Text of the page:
A divided Europe wants to protect its personal data wanted by the US
The Czech Republic has signed a memorandum of understanding (MOU) with the United States on the exchange of data information from passengers on transatlantic flights : an agreement that illustrates once again that few countries make a case for data protection.
« A man who isn’t hungry does not hear a man who is » It was in this straightforward manner that the Czech minister of the interior, Ivan Langer, explained what motivated his country to sign the MOU with the United States. To be clear Prague wants its nationals to benefit from a visa waiver when going to the US. The Czech republic and 11 other EU countries, for the most part those who joined in 2004, don’t benefit from the American visa waiver programme. Nationals from these 12 countries therefore need a visa to cross the Atlantic, unlike the 15 other members of the EU. They had hoped after joining, the Union would help them negotiate with Washington a similar exemption. But faced with a lack of concrete progress and tired of waiting, the Czechs decided to act alone.
All are party to a memorandum of understanding sent last week by the United States to European capitals : in the text, the Americans put forward new demands in the name of security on transatlantic flights : the obligation to obtain an electronic permission to fly before boarding ; air marshals, transmission of information on passengers of flights which fly over American soil and on people who accompany minors or the sick even if they are not travelling themselves, readmission of former citizens or nationals from third countries ; transmission of information on all lost or stolen passports...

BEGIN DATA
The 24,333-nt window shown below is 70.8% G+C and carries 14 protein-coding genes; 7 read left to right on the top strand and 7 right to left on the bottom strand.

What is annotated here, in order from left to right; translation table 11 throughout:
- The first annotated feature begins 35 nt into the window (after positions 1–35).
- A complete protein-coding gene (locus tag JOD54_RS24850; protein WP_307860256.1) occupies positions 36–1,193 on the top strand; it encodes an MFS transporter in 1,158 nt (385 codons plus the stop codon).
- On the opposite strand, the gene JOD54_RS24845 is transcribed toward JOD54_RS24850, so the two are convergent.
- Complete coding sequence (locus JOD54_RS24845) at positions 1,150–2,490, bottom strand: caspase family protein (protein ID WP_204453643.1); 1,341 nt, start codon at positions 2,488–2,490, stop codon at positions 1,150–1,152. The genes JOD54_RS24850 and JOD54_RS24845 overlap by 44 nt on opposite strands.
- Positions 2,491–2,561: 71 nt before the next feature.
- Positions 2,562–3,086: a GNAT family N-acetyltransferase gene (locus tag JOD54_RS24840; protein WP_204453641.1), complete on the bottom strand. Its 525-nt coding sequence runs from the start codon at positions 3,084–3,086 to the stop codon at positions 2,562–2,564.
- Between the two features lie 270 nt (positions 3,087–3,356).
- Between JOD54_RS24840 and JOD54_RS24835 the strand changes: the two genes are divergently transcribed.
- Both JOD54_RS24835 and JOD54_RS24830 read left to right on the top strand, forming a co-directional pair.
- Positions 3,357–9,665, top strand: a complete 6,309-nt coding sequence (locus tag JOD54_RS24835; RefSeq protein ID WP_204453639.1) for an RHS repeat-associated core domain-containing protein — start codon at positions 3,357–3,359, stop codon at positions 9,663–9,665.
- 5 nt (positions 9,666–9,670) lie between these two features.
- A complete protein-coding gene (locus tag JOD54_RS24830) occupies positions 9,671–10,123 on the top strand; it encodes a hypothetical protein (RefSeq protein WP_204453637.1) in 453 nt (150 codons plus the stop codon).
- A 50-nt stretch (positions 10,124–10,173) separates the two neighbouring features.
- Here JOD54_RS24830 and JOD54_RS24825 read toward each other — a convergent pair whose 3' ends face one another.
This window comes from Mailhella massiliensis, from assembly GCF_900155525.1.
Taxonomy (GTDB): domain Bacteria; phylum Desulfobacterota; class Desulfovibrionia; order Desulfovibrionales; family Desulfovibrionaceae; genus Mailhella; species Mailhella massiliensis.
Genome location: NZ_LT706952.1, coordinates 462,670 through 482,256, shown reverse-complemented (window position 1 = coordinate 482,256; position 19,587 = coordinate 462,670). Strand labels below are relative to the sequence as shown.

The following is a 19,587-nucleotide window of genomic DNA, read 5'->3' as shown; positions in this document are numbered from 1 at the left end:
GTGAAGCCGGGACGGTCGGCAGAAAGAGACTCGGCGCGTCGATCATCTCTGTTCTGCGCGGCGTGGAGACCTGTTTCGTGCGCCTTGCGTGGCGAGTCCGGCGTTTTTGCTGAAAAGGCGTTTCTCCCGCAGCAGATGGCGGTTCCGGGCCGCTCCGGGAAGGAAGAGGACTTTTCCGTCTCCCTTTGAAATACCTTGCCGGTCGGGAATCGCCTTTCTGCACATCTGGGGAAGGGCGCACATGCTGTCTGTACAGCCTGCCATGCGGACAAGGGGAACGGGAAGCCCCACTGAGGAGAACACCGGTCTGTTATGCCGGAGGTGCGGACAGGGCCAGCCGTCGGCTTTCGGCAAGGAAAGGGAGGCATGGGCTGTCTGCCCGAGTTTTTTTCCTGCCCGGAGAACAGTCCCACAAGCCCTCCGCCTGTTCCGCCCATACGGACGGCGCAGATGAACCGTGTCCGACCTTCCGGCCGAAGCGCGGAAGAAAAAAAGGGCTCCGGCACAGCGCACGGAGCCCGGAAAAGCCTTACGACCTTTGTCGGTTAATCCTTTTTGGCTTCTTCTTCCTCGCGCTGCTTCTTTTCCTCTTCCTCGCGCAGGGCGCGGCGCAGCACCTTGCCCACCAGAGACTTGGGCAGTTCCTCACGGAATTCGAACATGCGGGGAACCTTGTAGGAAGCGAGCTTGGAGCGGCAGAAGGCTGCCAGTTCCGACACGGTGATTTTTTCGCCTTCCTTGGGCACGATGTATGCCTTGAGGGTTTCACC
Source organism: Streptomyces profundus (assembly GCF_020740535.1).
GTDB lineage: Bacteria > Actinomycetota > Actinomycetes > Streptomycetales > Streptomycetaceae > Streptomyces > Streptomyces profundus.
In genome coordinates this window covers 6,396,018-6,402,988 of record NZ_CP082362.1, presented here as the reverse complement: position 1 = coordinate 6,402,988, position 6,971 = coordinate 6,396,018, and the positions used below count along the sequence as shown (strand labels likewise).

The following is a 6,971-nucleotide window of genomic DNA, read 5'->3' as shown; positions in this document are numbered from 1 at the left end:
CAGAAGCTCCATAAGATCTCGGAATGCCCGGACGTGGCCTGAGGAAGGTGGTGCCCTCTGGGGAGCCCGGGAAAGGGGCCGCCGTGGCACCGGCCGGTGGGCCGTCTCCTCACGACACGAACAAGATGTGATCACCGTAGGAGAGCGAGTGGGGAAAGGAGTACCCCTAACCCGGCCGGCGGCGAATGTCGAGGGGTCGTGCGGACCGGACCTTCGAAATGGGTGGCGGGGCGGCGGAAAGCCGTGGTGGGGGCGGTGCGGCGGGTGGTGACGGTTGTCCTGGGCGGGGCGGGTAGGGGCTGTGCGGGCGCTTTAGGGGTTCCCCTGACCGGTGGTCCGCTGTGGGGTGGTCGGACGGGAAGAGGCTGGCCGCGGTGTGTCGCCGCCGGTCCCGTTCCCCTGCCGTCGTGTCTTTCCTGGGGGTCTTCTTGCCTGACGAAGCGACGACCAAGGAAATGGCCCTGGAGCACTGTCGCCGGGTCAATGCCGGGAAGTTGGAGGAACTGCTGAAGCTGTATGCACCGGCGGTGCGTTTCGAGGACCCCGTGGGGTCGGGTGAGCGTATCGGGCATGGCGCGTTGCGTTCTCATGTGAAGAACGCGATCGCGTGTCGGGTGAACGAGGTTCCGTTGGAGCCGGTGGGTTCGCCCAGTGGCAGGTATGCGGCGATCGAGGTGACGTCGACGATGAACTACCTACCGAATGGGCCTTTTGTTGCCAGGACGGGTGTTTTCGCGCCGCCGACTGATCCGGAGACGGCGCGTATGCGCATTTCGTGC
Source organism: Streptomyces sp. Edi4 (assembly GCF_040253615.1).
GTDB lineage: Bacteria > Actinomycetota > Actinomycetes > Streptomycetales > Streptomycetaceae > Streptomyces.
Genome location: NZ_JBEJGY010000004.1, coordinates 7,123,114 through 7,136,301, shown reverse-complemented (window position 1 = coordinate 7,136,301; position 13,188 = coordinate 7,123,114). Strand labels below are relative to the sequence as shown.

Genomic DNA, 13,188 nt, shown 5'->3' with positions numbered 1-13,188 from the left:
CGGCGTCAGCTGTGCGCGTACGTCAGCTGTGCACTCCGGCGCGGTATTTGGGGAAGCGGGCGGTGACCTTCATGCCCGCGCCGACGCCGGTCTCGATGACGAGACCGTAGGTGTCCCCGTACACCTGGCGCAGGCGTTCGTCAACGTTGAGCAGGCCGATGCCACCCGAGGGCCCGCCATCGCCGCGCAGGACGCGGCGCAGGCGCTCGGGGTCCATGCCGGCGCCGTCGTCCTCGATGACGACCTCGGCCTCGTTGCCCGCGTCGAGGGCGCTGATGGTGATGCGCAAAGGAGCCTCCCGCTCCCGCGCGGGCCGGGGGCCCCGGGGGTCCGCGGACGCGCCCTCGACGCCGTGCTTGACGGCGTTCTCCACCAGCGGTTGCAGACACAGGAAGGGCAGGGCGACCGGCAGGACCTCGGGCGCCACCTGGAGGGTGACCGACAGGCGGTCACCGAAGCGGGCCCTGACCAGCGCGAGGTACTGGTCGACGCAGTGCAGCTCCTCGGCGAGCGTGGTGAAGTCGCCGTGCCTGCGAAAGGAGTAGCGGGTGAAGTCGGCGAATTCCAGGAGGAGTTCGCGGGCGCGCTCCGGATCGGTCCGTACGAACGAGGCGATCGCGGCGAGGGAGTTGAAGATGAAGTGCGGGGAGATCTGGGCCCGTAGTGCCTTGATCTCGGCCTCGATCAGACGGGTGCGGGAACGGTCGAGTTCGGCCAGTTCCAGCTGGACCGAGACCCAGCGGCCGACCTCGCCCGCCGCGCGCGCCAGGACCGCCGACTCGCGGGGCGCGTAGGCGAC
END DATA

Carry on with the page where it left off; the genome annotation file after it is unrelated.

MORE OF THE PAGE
For the Americans these measures reinforce their capacity to fight terrorism ; for many Europeans they are « unacceptable’, “out of place” and “ go too far”. These demands are on top of those already agreed under the framework of the EU US agreement known as Passenger Name Record, signed in July 2007 ; an extremely controversial agreement because it does not offer enough guarantees for data protection. In private, those responsible in the EU admit that once in the US they will lose track of this data. How then to ensure that the data will be used for the ends it was collected, that it will not be given to other agencies or to other countries or that it will be destroyed after a certain period ? The Czech Republic, viewed from the perspective of a derogation for visas, cedes much in the new American demands without obtaining any extra guarantees in exchange. The text of the memorandum is eloquent : “the participants agree to collect, analyse, use and share advance passenger information, in line with their respective legislation ; the level of protection offered by the American legislation is clearly less than that envisaged by the european directive on the issue.
Over the last few days the European Commission has tried to dissuade the Czechs from signing the memorandum while waiting for the 27 members to agree a common position vis a vis the US. But the Czechs don’t want to listen. The Commission is all the more furious that the cavalier attitude of the Czechs threatens to considerably weaken the EU negotiating position ; and to give ideas to other countries such as Estonia and Hungry, equally unhappy with the slow progress made on the visa issue with the US. It has not ruled out taking ‘all appropriate measures’ if the signed memorandum violates the obligations of member states.
Aware of the danger, the interior ministers decided to act. On Thursday during the Home Affairs and Justice Council they agreed on the importance of finding a common approach as quickly as possible and ideally before the ministerial meeting scheduled with the Americans on the 13th March inLjubljana. For the Czech minister ‘the text must be sufficiently supple and broad to cover the bilateral accords that some countries want to sign’. The problem is that a text broad enough to cover the US Czech Republic agreement risks not offering adequate data protection to european passengers going to the US.
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